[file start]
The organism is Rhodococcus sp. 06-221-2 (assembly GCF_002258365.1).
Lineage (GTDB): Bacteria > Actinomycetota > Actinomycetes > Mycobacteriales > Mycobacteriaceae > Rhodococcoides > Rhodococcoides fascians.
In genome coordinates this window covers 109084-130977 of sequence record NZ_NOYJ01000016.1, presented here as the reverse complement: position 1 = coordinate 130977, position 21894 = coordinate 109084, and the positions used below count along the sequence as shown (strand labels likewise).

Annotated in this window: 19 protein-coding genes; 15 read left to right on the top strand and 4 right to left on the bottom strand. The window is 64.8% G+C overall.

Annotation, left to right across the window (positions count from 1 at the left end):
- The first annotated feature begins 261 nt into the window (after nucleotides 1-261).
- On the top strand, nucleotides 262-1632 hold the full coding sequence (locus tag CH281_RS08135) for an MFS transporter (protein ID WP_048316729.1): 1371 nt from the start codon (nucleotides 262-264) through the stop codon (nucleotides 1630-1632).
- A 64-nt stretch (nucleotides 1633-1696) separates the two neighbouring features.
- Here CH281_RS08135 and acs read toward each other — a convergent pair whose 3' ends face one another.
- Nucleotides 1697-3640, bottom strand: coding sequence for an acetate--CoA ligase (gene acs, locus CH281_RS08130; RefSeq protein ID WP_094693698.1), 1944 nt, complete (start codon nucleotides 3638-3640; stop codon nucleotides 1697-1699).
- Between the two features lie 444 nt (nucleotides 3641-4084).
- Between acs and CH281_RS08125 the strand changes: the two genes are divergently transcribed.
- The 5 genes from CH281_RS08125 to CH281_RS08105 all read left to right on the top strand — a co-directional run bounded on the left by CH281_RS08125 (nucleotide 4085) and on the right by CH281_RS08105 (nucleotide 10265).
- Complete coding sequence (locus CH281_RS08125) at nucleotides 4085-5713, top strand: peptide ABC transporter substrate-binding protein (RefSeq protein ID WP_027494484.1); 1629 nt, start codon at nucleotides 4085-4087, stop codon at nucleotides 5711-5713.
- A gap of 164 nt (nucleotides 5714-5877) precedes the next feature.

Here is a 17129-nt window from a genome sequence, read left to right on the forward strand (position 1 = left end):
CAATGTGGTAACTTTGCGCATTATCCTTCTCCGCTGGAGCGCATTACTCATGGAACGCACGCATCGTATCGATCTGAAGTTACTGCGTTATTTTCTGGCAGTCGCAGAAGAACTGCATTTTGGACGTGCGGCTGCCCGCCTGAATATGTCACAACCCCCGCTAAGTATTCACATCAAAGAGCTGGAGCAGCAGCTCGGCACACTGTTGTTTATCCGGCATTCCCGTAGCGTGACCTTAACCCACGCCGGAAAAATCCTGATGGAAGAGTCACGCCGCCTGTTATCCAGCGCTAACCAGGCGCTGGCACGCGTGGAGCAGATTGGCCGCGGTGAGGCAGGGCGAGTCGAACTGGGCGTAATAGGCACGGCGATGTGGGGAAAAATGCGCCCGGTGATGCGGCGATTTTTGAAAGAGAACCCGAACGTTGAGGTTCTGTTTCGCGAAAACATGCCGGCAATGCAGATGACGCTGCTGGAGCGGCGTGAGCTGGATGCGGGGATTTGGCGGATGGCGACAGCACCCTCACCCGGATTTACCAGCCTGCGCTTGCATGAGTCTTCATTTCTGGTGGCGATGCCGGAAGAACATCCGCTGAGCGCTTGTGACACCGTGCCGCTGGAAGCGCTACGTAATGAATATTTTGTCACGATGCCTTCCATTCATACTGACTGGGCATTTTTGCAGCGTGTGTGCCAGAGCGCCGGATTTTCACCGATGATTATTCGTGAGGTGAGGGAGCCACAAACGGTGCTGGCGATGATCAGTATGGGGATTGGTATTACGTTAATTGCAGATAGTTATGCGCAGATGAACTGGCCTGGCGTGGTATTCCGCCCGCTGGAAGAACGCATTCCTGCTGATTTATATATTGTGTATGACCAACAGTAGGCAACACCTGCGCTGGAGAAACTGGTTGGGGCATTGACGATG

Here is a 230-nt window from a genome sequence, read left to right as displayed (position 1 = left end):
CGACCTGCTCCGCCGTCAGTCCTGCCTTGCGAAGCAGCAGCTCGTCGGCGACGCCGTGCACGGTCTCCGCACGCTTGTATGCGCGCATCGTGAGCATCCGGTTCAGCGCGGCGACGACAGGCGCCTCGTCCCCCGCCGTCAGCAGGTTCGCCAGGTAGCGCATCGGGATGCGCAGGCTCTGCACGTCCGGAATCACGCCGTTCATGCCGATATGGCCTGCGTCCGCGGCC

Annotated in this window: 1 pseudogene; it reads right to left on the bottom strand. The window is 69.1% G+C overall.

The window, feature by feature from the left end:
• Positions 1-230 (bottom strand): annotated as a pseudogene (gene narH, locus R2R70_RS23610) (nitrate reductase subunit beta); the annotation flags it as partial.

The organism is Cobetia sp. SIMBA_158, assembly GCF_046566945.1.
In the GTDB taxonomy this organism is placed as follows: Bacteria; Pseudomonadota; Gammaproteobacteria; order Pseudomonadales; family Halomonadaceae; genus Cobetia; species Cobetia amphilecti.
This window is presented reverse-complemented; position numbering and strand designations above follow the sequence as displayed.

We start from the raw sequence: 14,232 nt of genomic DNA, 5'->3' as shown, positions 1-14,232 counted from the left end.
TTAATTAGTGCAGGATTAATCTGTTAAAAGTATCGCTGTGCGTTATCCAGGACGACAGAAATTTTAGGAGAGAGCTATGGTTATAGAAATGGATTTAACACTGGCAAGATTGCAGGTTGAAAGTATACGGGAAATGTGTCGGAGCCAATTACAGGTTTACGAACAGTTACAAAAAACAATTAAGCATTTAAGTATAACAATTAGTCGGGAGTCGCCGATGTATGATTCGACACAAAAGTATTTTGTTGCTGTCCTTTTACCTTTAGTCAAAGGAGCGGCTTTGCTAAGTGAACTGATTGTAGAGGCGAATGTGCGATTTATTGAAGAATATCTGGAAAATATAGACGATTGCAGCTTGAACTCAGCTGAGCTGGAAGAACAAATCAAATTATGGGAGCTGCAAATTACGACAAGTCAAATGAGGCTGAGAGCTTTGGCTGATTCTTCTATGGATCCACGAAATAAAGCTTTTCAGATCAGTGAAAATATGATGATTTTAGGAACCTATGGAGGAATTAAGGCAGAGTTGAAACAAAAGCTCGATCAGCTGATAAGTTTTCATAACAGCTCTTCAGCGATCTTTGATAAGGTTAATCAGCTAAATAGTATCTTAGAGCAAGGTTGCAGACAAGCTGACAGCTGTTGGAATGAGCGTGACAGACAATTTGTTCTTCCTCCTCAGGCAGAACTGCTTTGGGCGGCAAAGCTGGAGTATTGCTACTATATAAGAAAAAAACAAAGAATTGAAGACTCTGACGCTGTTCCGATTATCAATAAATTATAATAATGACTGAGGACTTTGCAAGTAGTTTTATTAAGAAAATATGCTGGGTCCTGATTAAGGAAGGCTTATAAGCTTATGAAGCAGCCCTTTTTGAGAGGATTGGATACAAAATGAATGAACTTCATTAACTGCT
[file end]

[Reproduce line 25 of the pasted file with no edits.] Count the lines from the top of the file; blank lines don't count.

This window is presented reverse-complemented; position numbering and strand designations above follow the sequence as displayed.